Magazine article The Christian Century

Desperate Prayers

Magazine article The Christian Century

Desperate Prayers

Article excerpt

IN LATE OCTOBER, as the "perfect storm" that was Hurricane Sandy came barreling toward the northeast coast, my wife and I were in Atlanta watching the Weather Channel with mounting concern. Our cherished home on the Chesapeake Bay, the place of our sabbath rest and treasured summer memories, was almost directly in the path of the tempest. As the predictions of destruction grew dire, I found myself uttering an involuntary prayer, "No, God--please, no!"

This was not a mature prayer; I knew that immediately. After all, we were safe, miles away from danger, while millions of people were actually in harm's way. And here I was uttering a hoarse and self-serving plea for a house. How could I do that, even reflexively? When the morning light revealed that our home was undamaged, any smug thought that my prayers were answered was completely undone by horrific news footage of death and devastation in the land.

Some would say that my prayer was not only selfish but downright naive. The very idea that God might somehow act in the middle of a natural disaster is a relic of a primitive worldview. Pat Robertson may try to steer hurricanes with prayer, but thoughtful people of faith do not. When Texas governor Rick Perry asked citizens to pray for rain in the midst of the drought, a Dallas newspaper asked ministers what they thought. One pastor opined that while such praying might widen the compassion of those who pray, it was silly to believe that God might be somehow be affected. "By now," said the pastor, "it is my hope that we ... have evolved beyond asking the rain gods to pour down upon us." If you really want to change the weather, he said, work on environment issues.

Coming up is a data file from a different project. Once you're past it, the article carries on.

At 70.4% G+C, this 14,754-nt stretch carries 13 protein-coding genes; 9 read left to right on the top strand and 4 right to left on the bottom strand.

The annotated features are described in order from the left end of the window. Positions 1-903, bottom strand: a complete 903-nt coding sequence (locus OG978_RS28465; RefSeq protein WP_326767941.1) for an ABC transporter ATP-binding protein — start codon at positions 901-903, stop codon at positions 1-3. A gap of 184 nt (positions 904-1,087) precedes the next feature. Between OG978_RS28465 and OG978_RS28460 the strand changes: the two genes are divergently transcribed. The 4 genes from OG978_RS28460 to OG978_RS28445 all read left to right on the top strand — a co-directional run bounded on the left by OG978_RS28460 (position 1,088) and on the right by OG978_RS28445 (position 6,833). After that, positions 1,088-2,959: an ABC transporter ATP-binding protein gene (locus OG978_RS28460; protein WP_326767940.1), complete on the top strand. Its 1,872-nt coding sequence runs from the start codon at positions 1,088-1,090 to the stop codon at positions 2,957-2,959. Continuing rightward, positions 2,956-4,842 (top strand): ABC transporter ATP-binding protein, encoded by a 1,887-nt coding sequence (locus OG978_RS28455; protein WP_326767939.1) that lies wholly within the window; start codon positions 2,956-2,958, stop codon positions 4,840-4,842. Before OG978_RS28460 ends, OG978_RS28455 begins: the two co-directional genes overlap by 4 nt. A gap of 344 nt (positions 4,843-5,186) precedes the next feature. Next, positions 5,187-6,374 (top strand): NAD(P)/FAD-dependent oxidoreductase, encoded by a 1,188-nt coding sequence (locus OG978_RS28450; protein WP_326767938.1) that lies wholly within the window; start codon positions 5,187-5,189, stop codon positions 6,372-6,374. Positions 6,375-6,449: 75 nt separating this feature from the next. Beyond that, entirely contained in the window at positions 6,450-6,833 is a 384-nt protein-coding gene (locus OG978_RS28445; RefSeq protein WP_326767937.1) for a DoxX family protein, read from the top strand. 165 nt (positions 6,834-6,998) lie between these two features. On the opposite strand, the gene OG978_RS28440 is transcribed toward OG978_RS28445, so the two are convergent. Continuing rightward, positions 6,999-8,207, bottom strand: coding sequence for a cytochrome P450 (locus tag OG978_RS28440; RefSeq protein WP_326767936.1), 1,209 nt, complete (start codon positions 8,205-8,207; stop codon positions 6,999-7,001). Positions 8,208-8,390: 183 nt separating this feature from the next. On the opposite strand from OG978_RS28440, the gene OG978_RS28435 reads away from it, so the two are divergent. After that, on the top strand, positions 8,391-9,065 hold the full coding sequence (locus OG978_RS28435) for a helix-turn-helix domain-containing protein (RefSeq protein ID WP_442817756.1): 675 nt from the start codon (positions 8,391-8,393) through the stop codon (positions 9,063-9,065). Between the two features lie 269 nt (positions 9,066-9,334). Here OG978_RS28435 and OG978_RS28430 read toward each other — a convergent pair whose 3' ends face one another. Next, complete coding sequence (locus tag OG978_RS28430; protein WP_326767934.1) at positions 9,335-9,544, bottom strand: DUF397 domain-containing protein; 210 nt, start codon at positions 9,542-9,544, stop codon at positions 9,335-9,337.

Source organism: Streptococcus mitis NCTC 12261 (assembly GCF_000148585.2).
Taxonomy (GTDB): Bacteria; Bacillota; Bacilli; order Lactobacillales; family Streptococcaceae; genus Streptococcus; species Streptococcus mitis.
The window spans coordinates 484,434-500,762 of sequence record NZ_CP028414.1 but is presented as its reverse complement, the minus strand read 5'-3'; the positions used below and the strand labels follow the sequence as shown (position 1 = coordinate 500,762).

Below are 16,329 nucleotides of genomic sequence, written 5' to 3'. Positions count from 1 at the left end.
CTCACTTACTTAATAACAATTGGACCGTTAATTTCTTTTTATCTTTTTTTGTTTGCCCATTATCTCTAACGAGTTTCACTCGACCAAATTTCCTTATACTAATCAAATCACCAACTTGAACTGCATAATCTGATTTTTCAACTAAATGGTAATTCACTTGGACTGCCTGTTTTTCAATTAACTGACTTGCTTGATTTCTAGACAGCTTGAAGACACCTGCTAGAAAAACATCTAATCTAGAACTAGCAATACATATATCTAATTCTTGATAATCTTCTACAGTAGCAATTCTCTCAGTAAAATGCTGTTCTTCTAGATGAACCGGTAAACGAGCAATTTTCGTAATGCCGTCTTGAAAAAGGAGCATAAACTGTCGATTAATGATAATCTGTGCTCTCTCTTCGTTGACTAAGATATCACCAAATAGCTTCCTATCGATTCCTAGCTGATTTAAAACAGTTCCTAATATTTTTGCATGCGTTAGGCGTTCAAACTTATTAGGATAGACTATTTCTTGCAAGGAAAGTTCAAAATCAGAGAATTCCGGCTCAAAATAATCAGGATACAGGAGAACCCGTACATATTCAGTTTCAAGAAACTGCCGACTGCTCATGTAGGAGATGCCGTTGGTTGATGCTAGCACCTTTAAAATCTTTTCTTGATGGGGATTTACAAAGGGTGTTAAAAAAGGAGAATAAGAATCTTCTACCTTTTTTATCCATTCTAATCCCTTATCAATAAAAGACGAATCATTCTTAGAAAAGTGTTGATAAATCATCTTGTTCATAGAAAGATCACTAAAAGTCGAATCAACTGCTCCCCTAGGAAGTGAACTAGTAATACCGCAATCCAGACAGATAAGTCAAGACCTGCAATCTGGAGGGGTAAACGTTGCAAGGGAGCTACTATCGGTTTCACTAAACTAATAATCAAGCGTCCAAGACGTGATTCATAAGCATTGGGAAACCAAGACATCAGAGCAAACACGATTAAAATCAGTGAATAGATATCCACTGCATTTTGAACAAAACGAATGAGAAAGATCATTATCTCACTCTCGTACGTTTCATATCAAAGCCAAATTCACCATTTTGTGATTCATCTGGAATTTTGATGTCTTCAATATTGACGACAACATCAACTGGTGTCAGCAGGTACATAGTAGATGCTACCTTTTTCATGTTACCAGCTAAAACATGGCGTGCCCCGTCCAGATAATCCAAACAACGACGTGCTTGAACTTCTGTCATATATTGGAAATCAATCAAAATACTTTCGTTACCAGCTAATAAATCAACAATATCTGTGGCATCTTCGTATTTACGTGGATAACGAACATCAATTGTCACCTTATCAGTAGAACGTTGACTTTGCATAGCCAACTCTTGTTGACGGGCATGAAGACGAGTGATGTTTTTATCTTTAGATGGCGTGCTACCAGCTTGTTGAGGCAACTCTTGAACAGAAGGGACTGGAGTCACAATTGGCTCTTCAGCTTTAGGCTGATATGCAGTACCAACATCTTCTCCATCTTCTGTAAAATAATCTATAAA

I get that. Crying out to God in the midst of a drought or a hurricane without also doing what we can to control greenhouse gases can be empty piety. But I also wonder if a zeal for human action without a meaningful understanding of prayer is simply a kind of functional atheism.

In her essay "God of Power and Might," Cambridge theologian Janet Martin Soskice suggests that contemporary problems with intercessory prayer include the assumption that prayers are addressed to a Wizard of Oz kind of God, a divine "occasional fixer." This is "a God who would strike York Minster with lightning, a God who could be cajoled or flattered by intercessory prayer" to reach into the natural order and make adjustments.

But this is not, argues Soskice, the God of the Christian tradition, the God of Augustine, Anselm and Aquinas. …

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